Debate over whether Kate Middleton will go by her formal name, Catherine, as a princess and, later, queen.
Kate Middleton is now a more regal 'Catherine'
BELFAST, Northern Ireland - Call her Kate, at least for now.
It may be years before Kate Middleton becomes queen, but questions are already being raised about the princess-to-be's preferred moniker: Queen Kate or Queen Catherine?
Ever since her engagement became official in November, palace officials - and her fiance, Prince William - have taken to calling her Catherine, the name used on the official, gold-embossed invitations to their nuptials at Westminster Abbey on April 29.
"Catherine" sounds more formal, regal and fitting for a future queen, experts say.
But Middleton herself may not embrace the change just yet. During a joint visit Tuesday with Prince William to Northern Ireland, Middleton mentioned casually that she thinks of herself primarily as Kate.
"I'm still very much Kate," said Middleton, when a woman outside Belfast City Hall asked what name she preferred.
The "Kate" versus "Catherine" debate has emerged in recent weeks because of William's switch in using it and because "Catherine" or the initial "C" is being imprinted on official wedding memorabilia and commemorative china.
"I think that Catherine does have a more historic feel to it; there have been several queen consorts called Catherine in British history," said Charles Kidd, editor of the blue-blood bible Debrett's Peerage. "So Queen Catherine does sound quite familiar. It has a historic ring to it."
He said Kate also sounds pleasant but reminds him of the feisty character in "Kiss Me Kate," a Cole Porter musical that features William Shakespeare's play "The Taming of the Shrew."
"I imagine she'll be known as Catherine but the tabloids and majority of the press will continue to call her Kate, so in the general sense she'll be known as Kate," he said.
According to the official royal wedding website, which has already received more than 2 million visits since it started up last week, Middleton does not prefer one name over the other. It says Middleton used the name "Catherine" when she was growing up with her family but tends to use the more casual "Kate" in her professional life.
"Miss Middleton uses both names equally, and she has never expressed a preference for either Catherine or Kate since her engagement," the website states.
Most of the British media still calls her "Kate," and headline writers are not expected to change.
A spokeswoman for Prince Charles, who declined to be named according to palace protocol, would not comment Tuesday on Middleton's statement in Belfast. But she noted that Middleton's family and friends call her "Catherine" and that is her real name.
The late Princess Diana, William's mother, also had an informal nickname - "Lady Di" - that was too casual for formal court affairs, where she was called Her Royal Highness, The Princess of Wales. After her death, she became known as "The People's Princess," a phrase coined by then-Prime Minister Tony Blair.
No matter what she is called, Middleton and her beau showed true star power in Belfast, delighting an enthusiastic crowd on their first official visit to Northern Ireland. Police kept watch from the rooftops as the center of Belfast was brought to a standstill.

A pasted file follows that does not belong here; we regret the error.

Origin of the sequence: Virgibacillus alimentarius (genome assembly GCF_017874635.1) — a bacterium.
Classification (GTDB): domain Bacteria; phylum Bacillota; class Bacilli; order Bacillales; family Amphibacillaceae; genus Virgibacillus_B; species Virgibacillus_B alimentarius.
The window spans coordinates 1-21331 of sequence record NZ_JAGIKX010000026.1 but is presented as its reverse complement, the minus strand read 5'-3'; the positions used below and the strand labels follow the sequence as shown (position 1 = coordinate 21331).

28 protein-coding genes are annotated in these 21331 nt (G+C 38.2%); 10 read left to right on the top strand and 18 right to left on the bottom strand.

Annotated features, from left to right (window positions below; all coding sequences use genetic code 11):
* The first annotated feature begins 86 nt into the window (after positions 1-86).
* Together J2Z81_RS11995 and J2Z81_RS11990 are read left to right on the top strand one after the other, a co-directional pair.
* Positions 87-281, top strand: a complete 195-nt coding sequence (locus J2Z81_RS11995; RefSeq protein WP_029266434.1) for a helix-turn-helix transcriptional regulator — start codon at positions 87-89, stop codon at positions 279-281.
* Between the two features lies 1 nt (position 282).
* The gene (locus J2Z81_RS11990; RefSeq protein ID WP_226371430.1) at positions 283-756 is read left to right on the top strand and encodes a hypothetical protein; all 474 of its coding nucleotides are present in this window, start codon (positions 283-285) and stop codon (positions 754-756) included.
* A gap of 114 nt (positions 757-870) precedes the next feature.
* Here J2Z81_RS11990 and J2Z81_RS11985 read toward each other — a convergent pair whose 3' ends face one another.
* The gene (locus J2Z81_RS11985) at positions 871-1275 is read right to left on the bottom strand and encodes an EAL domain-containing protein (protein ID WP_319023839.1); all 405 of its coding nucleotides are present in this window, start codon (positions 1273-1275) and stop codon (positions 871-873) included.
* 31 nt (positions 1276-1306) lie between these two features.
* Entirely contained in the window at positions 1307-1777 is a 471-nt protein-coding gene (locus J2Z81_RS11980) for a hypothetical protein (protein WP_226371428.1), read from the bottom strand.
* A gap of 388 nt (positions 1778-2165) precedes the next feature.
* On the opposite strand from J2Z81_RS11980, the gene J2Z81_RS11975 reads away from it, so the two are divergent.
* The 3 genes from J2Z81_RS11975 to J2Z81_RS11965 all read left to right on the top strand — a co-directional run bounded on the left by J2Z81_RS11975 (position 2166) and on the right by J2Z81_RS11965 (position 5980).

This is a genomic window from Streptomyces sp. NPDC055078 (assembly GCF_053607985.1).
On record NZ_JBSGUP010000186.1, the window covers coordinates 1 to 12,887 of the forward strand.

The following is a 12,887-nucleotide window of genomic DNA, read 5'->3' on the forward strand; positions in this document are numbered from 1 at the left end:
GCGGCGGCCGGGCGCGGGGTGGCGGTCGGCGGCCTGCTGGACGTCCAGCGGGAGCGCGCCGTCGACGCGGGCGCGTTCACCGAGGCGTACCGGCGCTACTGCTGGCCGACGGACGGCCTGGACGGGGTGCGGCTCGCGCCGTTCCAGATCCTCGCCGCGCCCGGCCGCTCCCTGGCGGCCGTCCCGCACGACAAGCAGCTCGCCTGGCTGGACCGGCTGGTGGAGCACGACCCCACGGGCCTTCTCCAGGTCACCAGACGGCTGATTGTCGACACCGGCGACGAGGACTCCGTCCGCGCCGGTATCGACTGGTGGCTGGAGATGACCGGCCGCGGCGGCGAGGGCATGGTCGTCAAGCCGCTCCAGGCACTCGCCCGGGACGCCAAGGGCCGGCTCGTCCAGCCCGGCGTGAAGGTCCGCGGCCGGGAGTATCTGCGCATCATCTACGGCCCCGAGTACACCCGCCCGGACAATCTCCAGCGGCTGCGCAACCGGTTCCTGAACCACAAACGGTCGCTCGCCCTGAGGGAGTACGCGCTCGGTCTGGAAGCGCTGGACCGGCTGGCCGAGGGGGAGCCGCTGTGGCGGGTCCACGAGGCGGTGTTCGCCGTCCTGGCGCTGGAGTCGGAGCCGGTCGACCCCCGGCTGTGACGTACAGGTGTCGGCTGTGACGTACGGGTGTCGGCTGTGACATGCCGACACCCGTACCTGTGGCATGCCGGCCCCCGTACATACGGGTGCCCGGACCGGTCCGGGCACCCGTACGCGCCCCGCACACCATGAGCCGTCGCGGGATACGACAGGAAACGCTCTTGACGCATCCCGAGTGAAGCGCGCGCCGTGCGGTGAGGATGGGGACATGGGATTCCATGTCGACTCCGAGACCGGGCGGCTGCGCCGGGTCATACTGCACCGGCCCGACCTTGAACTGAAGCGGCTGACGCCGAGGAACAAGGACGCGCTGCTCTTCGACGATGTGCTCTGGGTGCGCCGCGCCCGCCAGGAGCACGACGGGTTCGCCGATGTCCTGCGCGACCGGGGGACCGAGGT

William and Middleton were cheered outside Belfast City Hall as they took turns flipping a pancake, the traditional treat eaten on Shrove Tuesday, the day before the Catholic season of Lent begins on Ash Wednesday.
"My little heart is beating 90 to the dozen after meeting Kate," said Gloria Lowry, from Carrickfergus. "She is absolutely beautiful and William so handsome. They make a perfect couple."
It was their third public outing in recent weeks, completing a circuit that has taken them to all parts of the United Kingdom of Great Britain and Northern Ireland. Last month, the couple traveled to Wales and to Scotland.
On Monday night, Middleton, William and Charles made a private visit to Westminster Abbey to hear a full orchestra and a choir perform music that is being considered for the wedding ceremony.
In Belfast, Middleton wore a double-breasted cream-colored belted coat with a ruffle hem, black tights and black high-heeled shoes. The prince wore a navy suit.
Rebecca Fletcher, 11, who took the day off school, called "Katie!" and offered a bouquet of daffodils.
"You're a very lucky lady. I'm so jealous," the girl said.
"I am lucky," Middleton said. "He's a very nice man and I'm looking forward to spending the rest of my life with him."
Heather Lindsay, whose daughter Laura Ann is also getting married this year, brought "bride" and "groom" caps in the hope of getting William to wear one.
"He politely declined. He said his mother would not appreciate him wearing the hat," said Lindsay, from Killyleagh.
"I told Kate I am also planning for a big wedding as well. I told her not to lose any more weight. She laughed and said it was all part of the wedding planning," Lindsay added.
William and Middleton also toured Greenmount Agricultural College in Antrim outside of Belfast, where they were shown a herd of 30 prize Holstein dairy cows and taught how to rate cows.
William drew laughs by comparing the qualities judges look for in cows to a dating website then refereed a tug of war between agricultural students.